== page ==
Local to be inducted in AASA Hall of Fame

March 6, 2020 chris
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Three Etowah County natives are among the AASA Softball Hall of Fame’s Class of 2020.
Tina Rood Hopper and Mike Delozier will be indicted in the Player category, while Clark Livingston is included in the Meritorious category. Collinsville’s Donny Jones will be inducted as a player.
The AASA’s 29th induction banquet will be held on Saturday, March 14, at the Jerry Belk Recreation Center located in Bowers Park in Tuscaloosa. The event begins at 3 p.m. with a reception and renewing of friendships, followed by the banquet and induction ceremony at 4 p.m.
A Gadsden native, Delozier began his softball career in 1980 playing with Parker Memorial Church. He played with several other well-known teams during his AASA career, both in Alabama and Central Alabama ASA. ending with CIA. Delozier, who played in the outfield almost all of his career and was a very good defensive and offensive player, played on several district, state and national championship teams, including Parker Memorial, Dr. Gremmell’s and CIA. Most of his career was in the Major and A classifications. Delozier received several MVP awards and was named to many all-tournament teams. He was named to the All-American team when he was with CIA and the national tournament champion. Delozier loved to compete with the best and always was a team player. He was always well respected by his teammates on all the teams he participated with during his career.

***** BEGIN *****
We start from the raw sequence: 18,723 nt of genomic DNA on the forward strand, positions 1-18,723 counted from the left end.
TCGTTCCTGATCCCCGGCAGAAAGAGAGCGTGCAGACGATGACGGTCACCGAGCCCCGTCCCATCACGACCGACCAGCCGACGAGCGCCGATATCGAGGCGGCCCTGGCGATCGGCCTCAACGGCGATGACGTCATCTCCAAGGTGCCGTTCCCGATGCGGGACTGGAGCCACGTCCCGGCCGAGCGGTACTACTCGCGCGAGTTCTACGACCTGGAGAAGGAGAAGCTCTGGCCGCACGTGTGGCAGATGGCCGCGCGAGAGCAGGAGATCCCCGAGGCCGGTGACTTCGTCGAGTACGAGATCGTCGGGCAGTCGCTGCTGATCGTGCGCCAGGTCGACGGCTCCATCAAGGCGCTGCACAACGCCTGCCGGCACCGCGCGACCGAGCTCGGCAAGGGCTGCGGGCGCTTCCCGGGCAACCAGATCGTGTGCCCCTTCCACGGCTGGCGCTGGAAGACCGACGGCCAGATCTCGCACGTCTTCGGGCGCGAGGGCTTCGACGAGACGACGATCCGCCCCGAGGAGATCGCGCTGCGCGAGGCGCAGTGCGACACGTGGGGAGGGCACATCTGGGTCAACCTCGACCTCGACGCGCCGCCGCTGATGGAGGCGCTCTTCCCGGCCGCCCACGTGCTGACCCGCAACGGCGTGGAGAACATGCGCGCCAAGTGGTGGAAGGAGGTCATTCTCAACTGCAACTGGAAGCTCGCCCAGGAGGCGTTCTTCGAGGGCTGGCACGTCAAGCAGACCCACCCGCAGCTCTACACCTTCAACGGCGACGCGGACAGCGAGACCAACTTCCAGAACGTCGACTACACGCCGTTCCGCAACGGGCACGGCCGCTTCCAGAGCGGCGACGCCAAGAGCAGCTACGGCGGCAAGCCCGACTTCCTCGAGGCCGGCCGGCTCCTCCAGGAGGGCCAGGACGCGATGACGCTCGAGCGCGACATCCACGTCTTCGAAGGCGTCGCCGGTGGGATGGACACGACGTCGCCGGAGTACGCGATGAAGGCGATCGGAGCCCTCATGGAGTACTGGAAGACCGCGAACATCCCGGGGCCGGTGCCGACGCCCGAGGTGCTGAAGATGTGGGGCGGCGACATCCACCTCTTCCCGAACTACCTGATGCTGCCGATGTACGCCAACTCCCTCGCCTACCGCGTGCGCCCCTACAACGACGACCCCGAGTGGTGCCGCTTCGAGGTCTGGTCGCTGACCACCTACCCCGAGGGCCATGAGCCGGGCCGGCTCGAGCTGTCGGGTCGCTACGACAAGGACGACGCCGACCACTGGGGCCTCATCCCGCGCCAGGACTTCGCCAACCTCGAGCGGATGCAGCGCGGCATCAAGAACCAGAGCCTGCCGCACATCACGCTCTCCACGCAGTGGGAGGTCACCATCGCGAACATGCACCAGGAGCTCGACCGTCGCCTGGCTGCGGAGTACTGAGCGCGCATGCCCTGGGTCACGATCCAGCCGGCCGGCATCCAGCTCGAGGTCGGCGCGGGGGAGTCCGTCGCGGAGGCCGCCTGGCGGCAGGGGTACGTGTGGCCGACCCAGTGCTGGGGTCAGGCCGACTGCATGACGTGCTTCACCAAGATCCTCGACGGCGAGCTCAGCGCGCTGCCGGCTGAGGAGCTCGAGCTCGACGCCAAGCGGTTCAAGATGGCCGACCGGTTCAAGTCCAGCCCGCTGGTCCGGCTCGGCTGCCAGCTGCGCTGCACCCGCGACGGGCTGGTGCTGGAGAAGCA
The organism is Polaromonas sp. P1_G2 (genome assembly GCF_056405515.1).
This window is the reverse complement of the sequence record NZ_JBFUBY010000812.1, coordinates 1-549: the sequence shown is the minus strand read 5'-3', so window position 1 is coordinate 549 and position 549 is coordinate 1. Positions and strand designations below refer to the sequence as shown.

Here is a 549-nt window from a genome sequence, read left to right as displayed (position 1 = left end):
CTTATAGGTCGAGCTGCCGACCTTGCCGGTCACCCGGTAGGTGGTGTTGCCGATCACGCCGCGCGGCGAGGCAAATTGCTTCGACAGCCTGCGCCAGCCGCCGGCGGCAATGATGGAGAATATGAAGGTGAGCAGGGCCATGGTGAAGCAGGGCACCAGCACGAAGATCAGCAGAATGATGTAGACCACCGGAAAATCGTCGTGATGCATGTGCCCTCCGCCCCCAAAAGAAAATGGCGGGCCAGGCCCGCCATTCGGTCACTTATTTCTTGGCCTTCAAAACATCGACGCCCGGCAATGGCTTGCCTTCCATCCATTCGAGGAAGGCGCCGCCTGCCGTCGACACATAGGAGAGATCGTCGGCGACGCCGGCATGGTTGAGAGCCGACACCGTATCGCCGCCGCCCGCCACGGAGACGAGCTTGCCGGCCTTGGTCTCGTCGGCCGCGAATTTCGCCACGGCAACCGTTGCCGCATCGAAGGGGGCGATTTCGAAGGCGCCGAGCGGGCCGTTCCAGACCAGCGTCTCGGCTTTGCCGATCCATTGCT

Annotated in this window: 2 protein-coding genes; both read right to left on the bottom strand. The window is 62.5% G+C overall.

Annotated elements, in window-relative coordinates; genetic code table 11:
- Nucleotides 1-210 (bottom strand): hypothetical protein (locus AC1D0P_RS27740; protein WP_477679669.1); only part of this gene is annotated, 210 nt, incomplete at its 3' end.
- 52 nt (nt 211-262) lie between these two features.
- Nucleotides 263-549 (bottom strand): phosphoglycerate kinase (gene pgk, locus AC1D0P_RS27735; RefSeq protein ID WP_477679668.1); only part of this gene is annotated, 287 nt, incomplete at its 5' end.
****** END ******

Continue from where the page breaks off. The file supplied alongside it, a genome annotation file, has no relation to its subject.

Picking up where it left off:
Hooper, of Hokes Bluff, came to Gadsden in 1986 from Cincinnati, Ohio, on a basketball scholarship to Gadsden State, where she was a two-year starter. Little did she know that she soon would become well-known and respected as a softball player. Hooper’s softball career began in 1974 when she was 10 years old in the Deer Park League and other leagues in Cincinnati before moving to Gadsden in 1986. Most of Hooper’s AASA softball career was played in Gadsden, although she did play for a short time in the Florence/Muscle Shoals area. She played both basketball and softball at Gadsden State and was named to the National Junior College All-American Team in 1987. In the Gadsden softball leagues, Hooper as a member of Shoney’s and Captain D’s, coached by Ron Cordell. She was a very solid defensive player at first base most of her career but was better known for her outstanding offensive play as a tremendous hitter. Hooper was respected by her teammates as a team player. She played for 16 years before hanging up her bat and glove and becoming the most popular UPS employee in all of Etowah County. Hooper served as the maintenance/caretaker of the Gadsden Softball Complex under Commissioner/Coach G. Pat Adkison, who maintains that Hooper was the best worker he had ever seen as she kept the facility in tip-top condition at all times.